What I took from this music—and I don’t mean a message I heard consciously, but what it caused to happen in my mind and heart—was something like this: Life had another dimension. It was not the flat and drab and constricted thing we experienced daily, the world of tiresome work that seemed intended to lead nowhere but to more of the same. There was beauty, and the promise of love, and other emotions so sweet and so fleeting that they weren’t even named or spoken of, but rather felt when they swept by like unseen wings, not apprehended directly but known by their passing. These last have been named for me now: the yearning that the Germans call sehnsucht and C.S. Lewis called joy.
I thought none, or little, of this consciously. It was simply present in me, and it seemed to lead somewhere, and I wanted to follow. The road to which it pointed led me much closer to hell than to heaven, but if I do get to heaven it will become part of the road by which I got there, and so I will bless it along with the rest. At present I can’t help wishing I had taken another.
It was in that spring of 1967 that the wizard and I actually encountered the thing that would soon be referred to as the counter-culture. Even on this unsophisticated university campus in the deep south, where George Wallace had attempted to prevent racial integration only a few years earlier, there were a few visibly bohemian types. There was one little group in particular we had noticed, because its leader was a graduate student in the English department: a very tall, very thin, dramatic looking fellow who wore sunglasses night and day and, at least in my memory, always dressed in a white shirt and blue jeans (jeans were not yet the universal uniform). He was the center of a little circle of much younger people (one of whom became the “friend from Atlanta” I mentioned a couple of installments ago).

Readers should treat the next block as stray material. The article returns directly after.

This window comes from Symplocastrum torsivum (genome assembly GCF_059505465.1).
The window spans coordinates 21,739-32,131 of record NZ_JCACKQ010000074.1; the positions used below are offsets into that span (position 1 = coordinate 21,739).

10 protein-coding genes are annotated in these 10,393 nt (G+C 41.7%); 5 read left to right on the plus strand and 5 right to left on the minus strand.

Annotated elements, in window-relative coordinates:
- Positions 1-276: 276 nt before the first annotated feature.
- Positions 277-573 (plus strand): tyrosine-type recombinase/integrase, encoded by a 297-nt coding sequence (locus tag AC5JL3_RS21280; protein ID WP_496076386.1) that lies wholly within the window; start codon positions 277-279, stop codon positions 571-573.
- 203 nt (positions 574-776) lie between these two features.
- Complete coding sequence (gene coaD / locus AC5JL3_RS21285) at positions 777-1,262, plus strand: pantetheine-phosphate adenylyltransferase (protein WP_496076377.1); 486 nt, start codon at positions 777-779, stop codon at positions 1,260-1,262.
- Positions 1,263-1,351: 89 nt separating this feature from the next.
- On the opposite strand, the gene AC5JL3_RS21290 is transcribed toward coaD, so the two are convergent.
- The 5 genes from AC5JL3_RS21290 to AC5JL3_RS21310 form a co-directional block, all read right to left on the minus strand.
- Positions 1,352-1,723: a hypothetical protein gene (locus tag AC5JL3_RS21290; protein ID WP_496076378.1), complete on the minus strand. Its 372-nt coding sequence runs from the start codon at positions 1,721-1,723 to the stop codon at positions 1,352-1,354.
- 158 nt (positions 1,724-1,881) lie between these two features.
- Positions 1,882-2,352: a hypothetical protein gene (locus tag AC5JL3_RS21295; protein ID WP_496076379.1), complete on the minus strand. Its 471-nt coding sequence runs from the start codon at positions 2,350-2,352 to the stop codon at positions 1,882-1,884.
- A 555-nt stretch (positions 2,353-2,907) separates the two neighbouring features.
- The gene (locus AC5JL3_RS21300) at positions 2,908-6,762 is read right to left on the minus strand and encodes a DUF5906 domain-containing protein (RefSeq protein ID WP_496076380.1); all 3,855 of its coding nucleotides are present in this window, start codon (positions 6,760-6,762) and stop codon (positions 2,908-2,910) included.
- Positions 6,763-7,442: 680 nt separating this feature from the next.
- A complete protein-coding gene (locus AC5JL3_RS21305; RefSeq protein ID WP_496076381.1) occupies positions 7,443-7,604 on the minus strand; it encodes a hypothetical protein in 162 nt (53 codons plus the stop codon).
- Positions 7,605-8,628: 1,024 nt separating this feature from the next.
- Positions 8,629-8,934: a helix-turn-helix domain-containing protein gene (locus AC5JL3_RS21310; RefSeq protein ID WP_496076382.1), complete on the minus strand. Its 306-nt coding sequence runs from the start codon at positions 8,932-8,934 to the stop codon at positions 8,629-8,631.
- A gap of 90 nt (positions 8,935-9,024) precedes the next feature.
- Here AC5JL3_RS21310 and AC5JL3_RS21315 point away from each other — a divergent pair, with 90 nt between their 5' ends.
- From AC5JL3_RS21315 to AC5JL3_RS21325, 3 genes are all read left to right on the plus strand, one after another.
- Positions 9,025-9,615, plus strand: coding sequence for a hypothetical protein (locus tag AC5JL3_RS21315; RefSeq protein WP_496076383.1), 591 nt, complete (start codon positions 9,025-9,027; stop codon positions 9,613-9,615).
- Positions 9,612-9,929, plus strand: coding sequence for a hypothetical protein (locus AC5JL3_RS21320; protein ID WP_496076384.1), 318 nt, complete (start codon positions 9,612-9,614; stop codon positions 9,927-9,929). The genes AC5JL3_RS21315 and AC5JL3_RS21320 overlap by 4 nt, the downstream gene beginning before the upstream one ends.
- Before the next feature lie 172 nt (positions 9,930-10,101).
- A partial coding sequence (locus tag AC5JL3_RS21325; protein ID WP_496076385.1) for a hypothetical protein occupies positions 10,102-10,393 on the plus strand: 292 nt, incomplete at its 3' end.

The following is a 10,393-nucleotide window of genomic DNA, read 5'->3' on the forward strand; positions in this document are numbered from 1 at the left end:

Our dorm was at the northwest corner of the campus, and just to the west of us was an open vacant space, and then a patch of woods and a creek. On one of these bright fresh afternoons the little band of proto-hippies came walking by the dorm, heading for the woods. We talked about joining them; here was our chance to meet them, it seemed. After a bit of hesitation the wizard ran downstairs, caught up with them, and went off into the woods with them. But I was too shy and diffident to inflict myself on people who might not want me there, and stayed in my room.